Social media a breeding ground for spiteful sports fans
By Jake Courtepatte
Much of the allure of social media has always been the anonymity one can enjoy when using it.
April Reimer, the wife of Toronto Maple Leafs goaltender James Reimer, found out the hard way this past weekend that anonymous commenting can lead to some vicious verbal attacks.
Reimer became the target of abuse on Twitter over her husband’s recent play in net.
Twitter users sent Reimer hateful tweets criticizing James’ goaltending, some even suggesting that she divorce him or tell him to “get psychiatric help.”
The attacks have inspired an uprise in support for the Reimer family, with many fans also taking to Twitter to offer kind words to the couple.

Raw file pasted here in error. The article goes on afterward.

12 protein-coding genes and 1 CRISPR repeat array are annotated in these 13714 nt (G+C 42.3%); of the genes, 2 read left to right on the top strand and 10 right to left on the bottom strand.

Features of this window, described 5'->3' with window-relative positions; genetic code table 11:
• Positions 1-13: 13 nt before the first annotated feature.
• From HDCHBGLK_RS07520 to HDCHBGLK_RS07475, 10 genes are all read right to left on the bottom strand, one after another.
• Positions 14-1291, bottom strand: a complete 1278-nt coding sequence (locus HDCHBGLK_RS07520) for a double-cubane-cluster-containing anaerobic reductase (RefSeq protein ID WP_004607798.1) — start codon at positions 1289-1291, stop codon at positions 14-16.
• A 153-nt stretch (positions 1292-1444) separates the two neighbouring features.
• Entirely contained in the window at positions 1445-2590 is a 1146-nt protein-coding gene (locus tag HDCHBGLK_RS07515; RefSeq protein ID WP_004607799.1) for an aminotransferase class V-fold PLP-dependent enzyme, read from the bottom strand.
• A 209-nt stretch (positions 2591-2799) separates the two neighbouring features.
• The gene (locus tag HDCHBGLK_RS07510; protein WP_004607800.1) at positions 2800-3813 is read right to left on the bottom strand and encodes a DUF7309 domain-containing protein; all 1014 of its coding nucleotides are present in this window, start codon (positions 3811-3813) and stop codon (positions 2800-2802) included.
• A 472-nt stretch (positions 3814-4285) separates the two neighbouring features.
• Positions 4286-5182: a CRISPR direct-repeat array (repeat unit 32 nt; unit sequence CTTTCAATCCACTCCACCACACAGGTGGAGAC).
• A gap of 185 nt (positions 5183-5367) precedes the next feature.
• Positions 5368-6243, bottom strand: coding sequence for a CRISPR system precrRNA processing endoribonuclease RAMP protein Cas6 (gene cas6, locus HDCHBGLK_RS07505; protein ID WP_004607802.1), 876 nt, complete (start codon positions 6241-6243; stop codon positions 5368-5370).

This is not the first time an athlete’s personal life has been adversely affected by the social media site. Washington Capitals forward Joel Ward was the subject of a racist Twitter explosion in April 2012, when upset Boston fans took to the site after Ward’s overtime goal against the Bruins in a Game 7 scenario.
While the NHL and its members are quick to denounce such attacks, Associate Professor of Social Media at the University of Toronto Kara Matthews said the anonymity of the internet creates a “disconnect” between users.
“Social media users seem to sometimes have a mindset that if a comment comes from their Twitter account, it’s not personal and doesn’t have the same effect as if they said it out loud,” said Matthews.
The idea of an online lack of emotional connection does not go without warrant. In a direct message exchange with the Toronto Star, Twitter user @Game_Blouses said their tweet towards April Reimer “was an offhand joke to (their) followers.” The tweet suggested that April divorce her goaltender husband.
April reached out to her Twitter followers Sunday evening, thanking them for the support.
Thankfully the voices of many drown out the voices of a few. Thank you if you wrote me a kind tweet 🙂
— April Reimer (@april_reimer) March 23, 2014